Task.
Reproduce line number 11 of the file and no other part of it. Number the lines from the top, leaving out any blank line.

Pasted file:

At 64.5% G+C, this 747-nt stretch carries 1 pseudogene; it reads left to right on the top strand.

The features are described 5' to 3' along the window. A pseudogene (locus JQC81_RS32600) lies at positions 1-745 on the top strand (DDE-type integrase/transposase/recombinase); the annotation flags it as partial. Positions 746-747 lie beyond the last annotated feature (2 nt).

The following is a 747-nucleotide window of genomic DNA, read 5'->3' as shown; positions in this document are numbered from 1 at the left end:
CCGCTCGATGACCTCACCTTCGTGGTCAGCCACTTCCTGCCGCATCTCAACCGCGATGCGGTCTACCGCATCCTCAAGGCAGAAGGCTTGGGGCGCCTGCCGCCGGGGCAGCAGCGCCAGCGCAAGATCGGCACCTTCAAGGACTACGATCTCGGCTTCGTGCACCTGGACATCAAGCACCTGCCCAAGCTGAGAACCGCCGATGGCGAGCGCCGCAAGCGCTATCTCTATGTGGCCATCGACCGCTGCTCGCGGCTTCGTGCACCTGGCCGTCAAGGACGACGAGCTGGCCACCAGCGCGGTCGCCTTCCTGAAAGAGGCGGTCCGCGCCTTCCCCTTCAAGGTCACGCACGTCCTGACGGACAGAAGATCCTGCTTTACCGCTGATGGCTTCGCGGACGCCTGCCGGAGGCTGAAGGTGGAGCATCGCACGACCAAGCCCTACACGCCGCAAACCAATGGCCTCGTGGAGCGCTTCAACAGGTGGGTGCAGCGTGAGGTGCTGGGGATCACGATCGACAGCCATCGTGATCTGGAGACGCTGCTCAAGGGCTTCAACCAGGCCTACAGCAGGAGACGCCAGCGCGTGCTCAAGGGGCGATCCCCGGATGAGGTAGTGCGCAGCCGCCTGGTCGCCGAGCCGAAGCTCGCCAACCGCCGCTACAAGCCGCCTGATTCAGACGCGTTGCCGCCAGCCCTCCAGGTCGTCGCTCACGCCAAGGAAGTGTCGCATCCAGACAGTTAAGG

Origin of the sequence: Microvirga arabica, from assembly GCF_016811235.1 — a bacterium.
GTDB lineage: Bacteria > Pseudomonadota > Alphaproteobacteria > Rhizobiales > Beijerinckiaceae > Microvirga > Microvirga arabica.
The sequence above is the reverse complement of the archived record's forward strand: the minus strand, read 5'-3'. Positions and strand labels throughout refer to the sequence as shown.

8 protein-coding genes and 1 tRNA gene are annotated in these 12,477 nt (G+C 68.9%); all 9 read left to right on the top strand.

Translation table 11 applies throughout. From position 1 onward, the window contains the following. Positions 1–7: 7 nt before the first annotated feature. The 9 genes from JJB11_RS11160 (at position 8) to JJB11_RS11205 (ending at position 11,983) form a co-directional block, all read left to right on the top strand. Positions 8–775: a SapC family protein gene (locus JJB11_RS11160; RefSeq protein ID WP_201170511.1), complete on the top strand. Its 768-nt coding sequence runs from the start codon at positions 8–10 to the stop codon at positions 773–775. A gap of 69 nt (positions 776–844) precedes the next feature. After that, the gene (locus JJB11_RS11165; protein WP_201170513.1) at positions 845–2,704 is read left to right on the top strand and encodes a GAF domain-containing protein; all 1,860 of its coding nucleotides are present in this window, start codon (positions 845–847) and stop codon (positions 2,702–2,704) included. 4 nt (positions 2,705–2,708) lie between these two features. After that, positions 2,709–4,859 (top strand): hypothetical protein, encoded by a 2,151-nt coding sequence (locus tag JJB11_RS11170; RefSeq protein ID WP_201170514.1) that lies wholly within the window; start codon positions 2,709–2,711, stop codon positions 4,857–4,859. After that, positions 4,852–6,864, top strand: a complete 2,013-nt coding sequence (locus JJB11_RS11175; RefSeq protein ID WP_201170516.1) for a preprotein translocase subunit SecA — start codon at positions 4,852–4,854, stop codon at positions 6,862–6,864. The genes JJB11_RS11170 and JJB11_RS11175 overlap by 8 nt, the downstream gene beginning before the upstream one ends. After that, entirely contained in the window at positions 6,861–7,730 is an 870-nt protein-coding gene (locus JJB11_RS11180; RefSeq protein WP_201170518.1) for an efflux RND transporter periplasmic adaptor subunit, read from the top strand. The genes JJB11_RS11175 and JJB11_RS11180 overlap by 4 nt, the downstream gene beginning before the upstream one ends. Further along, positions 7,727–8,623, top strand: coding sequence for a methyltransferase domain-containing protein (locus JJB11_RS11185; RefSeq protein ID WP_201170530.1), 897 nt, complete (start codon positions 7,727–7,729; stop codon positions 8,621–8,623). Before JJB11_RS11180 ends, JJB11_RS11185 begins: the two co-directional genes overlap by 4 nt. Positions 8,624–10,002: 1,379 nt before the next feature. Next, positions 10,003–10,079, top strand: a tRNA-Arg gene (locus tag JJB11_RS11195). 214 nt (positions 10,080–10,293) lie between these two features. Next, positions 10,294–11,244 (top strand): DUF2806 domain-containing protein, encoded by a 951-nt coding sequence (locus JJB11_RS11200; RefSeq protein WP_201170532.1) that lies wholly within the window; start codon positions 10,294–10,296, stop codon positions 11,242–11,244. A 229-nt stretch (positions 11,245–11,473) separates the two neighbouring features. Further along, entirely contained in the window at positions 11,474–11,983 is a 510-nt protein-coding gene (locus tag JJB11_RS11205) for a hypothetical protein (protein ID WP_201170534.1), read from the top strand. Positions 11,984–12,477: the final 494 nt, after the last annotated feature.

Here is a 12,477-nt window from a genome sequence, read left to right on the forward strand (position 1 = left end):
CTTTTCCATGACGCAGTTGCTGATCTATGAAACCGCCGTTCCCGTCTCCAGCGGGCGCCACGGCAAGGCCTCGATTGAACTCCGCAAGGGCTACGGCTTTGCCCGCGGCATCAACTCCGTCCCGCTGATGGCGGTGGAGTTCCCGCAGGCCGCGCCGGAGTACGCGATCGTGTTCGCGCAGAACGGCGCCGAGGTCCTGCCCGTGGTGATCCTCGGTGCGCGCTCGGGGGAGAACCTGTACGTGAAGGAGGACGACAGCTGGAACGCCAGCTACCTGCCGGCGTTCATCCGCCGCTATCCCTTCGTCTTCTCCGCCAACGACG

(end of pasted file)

CTTTTCCATGACGCAGTTGCTGATCTATGAAACCGCCGTTCCCGTCTCCAGCGGGCGCCACGGCAAGGCCTCGATTGAACTCCGCAAGGGCTACGGCTTTGCCCGCGGCATCAACTCCGTCCCGCTGATGGCGGTGGAGTTCCCGCAGGCCGCGCCGGAGTACGCGATCGTGTTCGCGCAGAACGGCGCCGAGGTCCTGCCCGTGGTGATCCTCGGTGCGCGCTCGGGGGAGAACCTGTACGTGAAGGAGGACGACAGCTGGAACGCCAGCTACCTGCCGGCGTTCATCCGCCGCTATCCCTTCGTCTTCTCCGCCAACGACG